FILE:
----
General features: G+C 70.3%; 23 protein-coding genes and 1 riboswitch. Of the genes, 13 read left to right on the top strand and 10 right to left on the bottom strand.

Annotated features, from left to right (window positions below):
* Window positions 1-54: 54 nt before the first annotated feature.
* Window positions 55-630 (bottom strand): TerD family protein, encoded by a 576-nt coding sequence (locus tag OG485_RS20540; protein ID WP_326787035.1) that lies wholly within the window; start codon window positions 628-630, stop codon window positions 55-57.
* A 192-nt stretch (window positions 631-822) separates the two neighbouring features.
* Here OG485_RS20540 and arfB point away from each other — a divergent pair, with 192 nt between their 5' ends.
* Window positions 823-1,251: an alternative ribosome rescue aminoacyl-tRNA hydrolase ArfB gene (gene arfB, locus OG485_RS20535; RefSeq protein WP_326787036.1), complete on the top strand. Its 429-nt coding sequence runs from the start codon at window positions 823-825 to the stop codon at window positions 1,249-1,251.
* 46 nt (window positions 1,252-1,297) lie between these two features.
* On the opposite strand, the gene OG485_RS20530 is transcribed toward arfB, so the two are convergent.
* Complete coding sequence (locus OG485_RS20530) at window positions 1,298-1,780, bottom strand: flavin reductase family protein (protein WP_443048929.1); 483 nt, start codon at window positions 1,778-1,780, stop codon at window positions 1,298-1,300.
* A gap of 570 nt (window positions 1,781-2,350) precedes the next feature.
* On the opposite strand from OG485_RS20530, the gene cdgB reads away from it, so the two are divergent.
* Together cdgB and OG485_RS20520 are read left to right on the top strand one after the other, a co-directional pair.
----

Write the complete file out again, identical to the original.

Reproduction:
General features: G+C 70.3%; 23 protein-coding genes and 1 riboswitch. Of the genes, 13 read left to right on the top strand and 10 right to left on the bottom strand.

Annotated features, from left to right (window positions below):
* Window positions 1-54: 54 nt before the first annotated feature.
* Window positions 55-630 (bottom strand): TerD family protein, encoded by a 576-nt coding sequence (locus tag OG485_RS20540; protein ID WP_326787035.1) that lies wholly within the window; start codon window positions 628-630, stop codon window positions 55-57.
* A 192-nt stretch (window positions 631-822) separates the two neighbouring features.
* Here OG485_RS20540 and arfB point away from each other — a divergent pair, with 192 nt between their 5' ends.
* Window positions 823-1,251: an alternative ribosome rescue aminoacyl-tRNA hydrolase ArfB gene (gene arfB, locus OG485_RS20535; RefSeq protein WP_326787036.1), complete on the top strand. Its 429-nt coding sequence runs from the start codon at window positions 823-825 to the stop codon at window positions 1,249-1,251.
* 46 nt (window positions 1,252-1,297) lie between these two features.
* On the opposite strand, the gene OG485_RS20530 is transcribed toward arfB, so the two are convergent.
* Complete coding sequence (locus OG485_RS20530) at window positions 1,298-1,780, bottom strand: flavin reductase family protein (protein WP_443048929.1); 483 nt, start codon at window positions 1,778-1,780, stop codon at window positions 1,298-1,300.
* A gap of 570 nt (window positions 1,781-2,350) precedes the next feature.
* On the opposite strand from OG485_RS20530, the gene cdgB reads away from it, so the two are divergent.
* Together cdgB and OG485_RS20520 are read left to right on the top strand one after the other, a co-directional pair.